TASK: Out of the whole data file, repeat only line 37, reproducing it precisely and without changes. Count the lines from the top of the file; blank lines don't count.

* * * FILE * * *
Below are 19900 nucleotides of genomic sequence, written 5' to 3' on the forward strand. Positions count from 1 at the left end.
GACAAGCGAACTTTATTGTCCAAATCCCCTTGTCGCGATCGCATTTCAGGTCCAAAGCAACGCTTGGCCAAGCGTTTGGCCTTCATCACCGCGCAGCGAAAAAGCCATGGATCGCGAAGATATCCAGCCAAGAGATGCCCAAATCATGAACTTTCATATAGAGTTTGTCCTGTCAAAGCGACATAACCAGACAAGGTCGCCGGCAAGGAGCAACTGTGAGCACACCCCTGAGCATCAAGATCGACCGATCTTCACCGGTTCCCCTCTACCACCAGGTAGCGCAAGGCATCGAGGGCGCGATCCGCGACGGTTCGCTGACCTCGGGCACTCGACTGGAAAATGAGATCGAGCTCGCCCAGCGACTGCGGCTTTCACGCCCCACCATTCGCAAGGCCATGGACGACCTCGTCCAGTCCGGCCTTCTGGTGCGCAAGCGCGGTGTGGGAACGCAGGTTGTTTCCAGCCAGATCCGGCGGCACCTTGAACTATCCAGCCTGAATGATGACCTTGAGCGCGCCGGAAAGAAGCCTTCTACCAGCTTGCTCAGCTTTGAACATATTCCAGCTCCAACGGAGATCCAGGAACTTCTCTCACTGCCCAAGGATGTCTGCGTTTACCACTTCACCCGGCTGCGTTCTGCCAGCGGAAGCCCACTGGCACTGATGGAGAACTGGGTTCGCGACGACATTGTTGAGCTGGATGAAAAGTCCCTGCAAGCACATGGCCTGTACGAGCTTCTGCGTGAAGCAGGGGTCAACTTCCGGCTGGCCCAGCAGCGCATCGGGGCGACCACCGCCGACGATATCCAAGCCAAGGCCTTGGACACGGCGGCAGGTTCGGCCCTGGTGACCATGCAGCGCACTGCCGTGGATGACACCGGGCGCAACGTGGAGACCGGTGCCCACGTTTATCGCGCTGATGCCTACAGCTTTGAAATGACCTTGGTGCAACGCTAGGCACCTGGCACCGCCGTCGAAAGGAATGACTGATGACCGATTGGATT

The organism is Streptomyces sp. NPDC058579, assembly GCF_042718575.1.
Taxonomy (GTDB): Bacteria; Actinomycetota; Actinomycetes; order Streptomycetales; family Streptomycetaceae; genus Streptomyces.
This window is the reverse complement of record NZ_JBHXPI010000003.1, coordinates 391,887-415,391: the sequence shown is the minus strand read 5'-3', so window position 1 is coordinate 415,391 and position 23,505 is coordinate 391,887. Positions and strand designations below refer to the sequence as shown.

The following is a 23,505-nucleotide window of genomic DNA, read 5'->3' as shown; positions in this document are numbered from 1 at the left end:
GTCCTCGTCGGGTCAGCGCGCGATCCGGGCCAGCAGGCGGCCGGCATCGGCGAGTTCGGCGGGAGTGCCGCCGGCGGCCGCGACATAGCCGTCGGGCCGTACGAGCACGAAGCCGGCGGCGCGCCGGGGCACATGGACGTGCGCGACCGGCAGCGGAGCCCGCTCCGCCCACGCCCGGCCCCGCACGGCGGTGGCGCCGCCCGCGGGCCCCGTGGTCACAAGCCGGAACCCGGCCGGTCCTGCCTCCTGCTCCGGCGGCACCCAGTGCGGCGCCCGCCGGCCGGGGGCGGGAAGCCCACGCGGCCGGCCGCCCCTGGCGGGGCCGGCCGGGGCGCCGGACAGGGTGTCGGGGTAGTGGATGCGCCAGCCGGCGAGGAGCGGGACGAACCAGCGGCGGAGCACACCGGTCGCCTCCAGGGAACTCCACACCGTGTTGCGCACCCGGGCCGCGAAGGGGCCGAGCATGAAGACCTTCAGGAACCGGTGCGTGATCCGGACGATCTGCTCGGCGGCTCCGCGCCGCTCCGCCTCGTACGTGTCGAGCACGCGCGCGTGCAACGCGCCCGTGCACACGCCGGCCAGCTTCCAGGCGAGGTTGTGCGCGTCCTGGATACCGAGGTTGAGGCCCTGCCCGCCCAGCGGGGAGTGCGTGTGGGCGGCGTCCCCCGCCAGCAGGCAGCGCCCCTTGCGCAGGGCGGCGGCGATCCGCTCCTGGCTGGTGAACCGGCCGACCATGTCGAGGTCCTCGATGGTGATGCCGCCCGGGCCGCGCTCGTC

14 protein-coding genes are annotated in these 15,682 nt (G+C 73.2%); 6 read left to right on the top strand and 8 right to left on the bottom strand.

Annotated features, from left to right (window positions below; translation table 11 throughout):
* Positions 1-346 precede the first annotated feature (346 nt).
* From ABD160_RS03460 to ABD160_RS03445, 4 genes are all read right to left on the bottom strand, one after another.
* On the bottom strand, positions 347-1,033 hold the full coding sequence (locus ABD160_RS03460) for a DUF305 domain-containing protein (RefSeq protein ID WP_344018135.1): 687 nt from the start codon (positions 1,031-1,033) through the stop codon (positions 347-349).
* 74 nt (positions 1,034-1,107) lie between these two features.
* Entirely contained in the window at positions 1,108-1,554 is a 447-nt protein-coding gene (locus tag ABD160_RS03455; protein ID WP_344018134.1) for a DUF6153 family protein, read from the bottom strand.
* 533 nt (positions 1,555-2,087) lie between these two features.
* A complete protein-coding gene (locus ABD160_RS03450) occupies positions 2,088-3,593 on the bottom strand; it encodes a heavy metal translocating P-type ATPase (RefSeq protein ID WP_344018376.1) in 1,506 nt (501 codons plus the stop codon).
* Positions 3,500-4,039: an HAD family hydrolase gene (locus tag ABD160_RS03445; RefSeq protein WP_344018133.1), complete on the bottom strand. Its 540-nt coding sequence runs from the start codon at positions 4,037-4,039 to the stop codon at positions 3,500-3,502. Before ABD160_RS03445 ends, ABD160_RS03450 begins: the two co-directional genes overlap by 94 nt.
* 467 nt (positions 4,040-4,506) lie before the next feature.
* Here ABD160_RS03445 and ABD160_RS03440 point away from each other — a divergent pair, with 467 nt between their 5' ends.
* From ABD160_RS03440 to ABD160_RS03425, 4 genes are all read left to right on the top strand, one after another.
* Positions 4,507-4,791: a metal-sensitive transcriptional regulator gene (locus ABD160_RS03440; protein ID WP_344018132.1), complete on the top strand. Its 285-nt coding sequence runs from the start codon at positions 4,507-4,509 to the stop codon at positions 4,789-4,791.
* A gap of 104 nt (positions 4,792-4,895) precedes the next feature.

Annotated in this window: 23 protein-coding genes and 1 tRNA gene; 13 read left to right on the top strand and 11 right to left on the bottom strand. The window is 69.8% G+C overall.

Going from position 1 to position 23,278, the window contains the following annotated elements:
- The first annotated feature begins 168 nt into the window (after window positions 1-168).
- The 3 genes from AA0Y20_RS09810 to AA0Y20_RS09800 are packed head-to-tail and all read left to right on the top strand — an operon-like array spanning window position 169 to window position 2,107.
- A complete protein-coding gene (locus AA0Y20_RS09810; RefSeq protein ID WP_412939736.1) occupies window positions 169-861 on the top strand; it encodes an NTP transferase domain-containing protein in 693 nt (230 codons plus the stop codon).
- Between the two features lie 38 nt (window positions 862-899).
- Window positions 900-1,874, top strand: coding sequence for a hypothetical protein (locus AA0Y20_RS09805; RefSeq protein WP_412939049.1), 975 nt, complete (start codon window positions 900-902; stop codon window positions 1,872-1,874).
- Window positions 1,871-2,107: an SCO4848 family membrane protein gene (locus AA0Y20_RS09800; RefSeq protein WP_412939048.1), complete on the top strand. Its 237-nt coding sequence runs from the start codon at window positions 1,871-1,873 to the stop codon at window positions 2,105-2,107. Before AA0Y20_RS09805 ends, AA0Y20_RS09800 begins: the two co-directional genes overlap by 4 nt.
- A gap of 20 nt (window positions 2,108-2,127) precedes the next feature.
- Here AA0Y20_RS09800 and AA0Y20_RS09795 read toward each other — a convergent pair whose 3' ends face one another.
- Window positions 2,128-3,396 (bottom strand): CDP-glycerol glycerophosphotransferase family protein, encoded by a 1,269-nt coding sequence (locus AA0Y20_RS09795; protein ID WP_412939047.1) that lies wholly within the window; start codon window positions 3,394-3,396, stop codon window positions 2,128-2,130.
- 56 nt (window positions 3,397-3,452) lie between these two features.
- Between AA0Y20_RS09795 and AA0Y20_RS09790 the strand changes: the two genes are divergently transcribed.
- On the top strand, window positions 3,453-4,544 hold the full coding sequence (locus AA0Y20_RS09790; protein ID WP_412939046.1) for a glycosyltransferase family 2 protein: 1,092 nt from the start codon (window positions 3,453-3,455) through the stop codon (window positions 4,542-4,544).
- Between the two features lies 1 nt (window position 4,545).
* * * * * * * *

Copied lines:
- Between the two features lies 1 nt (window position 4,545).